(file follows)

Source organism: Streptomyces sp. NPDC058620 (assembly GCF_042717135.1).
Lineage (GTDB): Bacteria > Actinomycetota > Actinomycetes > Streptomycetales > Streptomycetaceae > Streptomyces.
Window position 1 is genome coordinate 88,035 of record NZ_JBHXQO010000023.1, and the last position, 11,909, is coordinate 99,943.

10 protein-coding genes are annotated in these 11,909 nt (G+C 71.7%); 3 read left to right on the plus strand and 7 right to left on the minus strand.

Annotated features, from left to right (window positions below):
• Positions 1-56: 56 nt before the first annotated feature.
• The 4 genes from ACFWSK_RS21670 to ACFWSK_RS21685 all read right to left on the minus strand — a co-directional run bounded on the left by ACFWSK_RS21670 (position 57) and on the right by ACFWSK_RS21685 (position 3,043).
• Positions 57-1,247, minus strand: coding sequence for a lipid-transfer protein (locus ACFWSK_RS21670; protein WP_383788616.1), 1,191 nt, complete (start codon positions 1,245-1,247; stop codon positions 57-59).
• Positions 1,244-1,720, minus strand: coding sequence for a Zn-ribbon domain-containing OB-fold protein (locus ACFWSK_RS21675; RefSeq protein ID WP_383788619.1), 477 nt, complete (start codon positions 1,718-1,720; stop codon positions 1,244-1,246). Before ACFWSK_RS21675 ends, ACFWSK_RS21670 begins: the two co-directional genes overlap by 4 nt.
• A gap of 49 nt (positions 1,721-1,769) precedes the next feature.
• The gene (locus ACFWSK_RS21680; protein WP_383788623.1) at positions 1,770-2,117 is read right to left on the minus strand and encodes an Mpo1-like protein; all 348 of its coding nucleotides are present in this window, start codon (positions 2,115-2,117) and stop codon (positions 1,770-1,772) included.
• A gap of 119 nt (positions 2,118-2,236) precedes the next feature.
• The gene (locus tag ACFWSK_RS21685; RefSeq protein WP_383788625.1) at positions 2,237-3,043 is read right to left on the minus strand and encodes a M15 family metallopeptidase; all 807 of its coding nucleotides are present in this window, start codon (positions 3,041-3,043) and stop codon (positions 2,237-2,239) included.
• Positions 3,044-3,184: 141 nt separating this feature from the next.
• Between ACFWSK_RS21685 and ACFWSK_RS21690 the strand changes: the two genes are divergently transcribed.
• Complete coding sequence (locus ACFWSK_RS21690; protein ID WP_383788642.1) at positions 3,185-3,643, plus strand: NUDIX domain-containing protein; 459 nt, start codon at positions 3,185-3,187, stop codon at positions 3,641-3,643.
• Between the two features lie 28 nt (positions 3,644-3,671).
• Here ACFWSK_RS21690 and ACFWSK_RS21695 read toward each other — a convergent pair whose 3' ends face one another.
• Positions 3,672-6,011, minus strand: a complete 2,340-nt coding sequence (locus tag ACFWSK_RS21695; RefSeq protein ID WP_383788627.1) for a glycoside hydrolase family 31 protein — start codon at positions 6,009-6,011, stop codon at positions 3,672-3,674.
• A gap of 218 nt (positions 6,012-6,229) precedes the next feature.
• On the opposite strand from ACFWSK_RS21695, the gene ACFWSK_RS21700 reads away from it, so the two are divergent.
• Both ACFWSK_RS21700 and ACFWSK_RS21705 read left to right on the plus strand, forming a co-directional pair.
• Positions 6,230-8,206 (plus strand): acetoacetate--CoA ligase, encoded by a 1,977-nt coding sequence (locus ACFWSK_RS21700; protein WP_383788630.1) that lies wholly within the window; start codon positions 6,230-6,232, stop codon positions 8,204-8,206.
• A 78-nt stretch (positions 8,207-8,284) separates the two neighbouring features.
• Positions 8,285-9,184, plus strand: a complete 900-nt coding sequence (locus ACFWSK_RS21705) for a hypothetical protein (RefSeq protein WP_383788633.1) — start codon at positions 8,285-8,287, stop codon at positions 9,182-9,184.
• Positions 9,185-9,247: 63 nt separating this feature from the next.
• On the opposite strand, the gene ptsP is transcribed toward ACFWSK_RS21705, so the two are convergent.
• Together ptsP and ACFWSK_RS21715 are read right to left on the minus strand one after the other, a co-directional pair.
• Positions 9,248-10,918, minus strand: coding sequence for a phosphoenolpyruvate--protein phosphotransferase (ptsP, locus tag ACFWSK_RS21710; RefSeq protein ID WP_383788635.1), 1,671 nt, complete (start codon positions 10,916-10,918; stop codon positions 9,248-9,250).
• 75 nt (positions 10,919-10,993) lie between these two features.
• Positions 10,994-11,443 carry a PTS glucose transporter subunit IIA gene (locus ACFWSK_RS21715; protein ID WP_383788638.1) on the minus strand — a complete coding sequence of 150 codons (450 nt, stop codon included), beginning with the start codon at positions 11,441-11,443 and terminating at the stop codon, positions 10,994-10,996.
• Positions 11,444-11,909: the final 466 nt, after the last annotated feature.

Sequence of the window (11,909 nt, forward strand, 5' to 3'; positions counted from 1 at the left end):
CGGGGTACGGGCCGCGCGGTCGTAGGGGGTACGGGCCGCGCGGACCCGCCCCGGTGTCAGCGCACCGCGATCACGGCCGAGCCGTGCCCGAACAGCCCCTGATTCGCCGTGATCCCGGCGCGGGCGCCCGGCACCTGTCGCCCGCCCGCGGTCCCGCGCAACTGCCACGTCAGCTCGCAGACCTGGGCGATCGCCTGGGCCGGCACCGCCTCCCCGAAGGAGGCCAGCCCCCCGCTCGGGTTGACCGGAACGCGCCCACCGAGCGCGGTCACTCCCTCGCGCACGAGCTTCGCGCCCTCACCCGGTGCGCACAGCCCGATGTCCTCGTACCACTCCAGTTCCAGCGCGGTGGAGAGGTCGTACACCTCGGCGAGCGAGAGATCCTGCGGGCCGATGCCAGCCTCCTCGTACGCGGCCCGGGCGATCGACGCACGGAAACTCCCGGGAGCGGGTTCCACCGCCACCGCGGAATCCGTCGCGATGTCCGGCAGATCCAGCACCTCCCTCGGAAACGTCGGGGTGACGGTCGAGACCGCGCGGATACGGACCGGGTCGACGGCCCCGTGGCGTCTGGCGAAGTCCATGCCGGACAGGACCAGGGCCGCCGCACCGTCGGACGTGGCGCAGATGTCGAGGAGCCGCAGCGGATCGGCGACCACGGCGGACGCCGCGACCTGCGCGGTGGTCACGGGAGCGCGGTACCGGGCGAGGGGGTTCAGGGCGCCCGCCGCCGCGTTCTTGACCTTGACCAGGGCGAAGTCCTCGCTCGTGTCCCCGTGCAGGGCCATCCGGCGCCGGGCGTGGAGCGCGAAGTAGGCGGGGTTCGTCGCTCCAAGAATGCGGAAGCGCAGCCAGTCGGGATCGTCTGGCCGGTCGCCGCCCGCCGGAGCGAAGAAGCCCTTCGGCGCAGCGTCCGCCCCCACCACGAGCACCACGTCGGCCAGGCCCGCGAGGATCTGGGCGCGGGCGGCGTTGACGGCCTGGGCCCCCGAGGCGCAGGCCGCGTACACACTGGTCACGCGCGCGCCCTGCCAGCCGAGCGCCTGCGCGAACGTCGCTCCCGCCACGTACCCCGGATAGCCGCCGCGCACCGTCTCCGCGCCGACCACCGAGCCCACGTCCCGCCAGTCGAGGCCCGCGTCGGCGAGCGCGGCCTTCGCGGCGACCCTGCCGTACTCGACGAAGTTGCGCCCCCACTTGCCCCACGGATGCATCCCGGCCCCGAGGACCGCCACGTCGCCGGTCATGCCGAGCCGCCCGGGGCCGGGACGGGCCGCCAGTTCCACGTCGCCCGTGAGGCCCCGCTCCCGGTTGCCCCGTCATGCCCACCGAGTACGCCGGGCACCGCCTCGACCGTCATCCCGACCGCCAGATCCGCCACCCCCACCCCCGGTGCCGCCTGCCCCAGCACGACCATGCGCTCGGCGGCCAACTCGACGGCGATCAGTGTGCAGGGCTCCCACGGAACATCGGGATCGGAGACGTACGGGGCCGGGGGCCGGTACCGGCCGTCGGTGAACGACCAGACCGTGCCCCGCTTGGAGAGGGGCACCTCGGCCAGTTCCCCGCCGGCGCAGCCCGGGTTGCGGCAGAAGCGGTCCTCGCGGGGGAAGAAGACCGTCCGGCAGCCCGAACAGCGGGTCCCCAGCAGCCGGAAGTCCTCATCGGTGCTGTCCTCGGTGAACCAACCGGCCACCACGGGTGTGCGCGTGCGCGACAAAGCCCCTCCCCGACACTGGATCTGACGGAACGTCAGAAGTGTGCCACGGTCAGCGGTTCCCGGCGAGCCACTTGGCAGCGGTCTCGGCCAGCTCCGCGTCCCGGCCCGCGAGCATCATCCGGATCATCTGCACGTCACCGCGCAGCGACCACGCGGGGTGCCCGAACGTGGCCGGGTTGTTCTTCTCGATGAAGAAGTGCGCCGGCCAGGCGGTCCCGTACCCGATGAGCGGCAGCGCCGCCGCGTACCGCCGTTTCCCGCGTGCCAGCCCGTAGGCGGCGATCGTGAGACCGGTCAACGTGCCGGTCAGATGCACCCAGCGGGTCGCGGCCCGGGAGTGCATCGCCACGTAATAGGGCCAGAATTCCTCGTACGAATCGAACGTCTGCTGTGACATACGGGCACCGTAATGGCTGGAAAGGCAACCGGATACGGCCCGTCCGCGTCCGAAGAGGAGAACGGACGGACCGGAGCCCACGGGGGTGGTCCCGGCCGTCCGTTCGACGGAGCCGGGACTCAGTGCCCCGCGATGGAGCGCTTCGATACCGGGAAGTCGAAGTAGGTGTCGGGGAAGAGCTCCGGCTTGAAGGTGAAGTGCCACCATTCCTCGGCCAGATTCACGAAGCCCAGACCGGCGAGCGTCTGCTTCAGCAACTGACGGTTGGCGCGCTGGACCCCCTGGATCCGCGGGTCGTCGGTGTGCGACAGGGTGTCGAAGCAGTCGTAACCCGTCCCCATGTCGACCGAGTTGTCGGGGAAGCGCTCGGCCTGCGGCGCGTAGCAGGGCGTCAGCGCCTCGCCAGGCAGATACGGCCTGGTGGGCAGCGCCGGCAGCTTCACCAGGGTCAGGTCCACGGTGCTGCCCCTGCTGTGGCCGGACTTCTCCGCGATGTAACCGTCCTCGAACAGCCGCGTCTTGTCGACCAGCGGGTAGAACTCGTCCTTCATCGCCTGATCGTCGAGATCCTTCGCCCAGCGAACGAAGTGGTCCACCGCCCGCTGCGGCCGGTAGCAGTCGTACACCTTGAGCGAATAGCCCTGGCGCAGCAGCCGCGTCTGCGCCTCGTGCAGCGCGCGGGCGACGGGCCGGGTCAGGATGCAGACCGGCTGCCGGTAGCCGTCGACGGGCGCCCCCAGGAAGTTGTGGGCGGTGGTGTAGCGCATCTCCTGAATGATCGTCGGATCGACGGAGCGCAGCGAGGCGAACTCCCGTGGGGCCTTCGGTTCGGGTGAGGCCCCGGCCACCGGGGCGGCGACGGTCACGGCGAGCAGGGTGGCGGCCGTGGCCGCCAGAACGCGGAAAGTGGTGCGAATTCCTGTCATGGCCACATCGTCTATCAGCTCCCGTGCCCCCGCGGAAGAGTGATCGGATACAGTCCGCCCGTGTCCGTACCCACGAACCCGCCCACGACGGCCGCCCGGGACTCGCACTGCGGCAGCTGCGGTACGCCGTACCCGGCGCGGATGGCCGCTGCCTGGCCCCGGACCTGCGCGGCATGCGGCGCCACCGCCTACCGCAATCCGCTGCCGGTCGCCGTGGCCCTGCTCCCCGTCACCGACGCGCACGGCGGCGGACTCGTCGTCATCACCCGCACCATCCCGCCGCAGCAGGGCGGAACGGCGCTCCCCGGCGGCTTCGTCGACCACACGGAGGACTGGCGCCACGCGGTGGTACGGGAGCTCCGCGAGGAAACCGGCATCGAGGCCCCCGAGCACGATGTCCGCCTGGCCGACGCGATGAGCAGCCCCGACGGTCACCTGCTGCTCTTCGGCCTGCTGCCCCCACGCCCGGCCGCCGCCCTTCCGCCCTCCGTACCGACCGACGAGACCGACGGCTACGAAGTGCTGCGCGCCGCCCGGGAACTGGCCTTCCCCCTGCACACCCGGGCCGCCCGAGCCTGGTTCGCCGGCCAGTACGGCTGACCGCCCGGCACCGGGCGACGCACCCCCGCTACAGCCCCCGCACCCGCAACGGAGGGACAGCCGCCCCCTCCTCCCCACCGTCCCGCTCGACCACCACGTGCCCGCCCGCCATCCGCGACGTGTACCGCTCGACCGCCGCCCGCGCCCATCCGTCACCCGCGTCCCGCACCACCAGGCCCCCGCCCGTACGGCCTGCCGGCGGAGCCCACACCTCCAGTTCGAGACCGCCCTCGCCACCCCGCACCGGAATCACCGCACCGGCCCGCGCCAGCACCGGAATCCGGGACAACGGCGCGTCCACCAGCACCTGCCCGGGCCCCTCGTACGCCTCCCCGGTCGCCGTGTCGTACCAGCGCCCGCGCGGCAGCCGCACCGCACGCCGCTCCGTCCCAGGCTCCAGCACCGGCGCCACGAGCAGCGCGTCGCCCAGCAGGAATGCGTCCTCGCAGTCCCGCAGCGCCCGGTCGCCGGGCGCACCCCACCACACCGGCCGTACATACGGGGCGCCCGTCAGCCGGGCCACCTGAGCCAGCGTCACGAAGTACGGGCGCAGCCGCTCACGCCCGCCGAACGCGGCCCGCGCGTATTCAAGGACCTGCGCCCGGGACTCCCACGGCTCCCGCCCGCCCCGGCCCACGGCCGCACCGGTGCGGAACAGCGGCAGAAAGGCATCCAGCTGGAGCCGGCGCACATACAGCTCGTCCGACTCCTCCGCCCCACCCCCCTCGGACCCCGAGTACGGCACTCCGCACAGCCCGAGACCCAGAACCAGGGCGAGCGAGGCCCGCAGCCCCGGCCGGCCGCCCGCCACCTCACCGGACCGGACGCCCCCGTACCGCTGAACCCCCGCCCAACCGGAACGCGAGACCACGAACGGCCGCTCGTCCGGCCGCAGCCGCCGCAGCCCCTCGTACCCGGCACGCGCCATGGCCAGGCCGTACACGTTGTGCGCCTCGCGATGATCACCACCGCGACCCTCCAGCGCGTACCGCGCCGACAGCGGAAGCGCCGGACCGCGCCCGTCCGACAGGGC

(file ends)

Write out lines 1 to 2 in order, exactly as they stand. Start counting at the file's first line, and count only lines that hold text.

Source organism: Streptomyces sp. NPDC058620 (assembly GCF_042717135.1).
Lineage (GTDB): Bacteria > Actinomycetota > Actinomycetes > Streptomycetales > Streptomycetaceae > Streptomyces.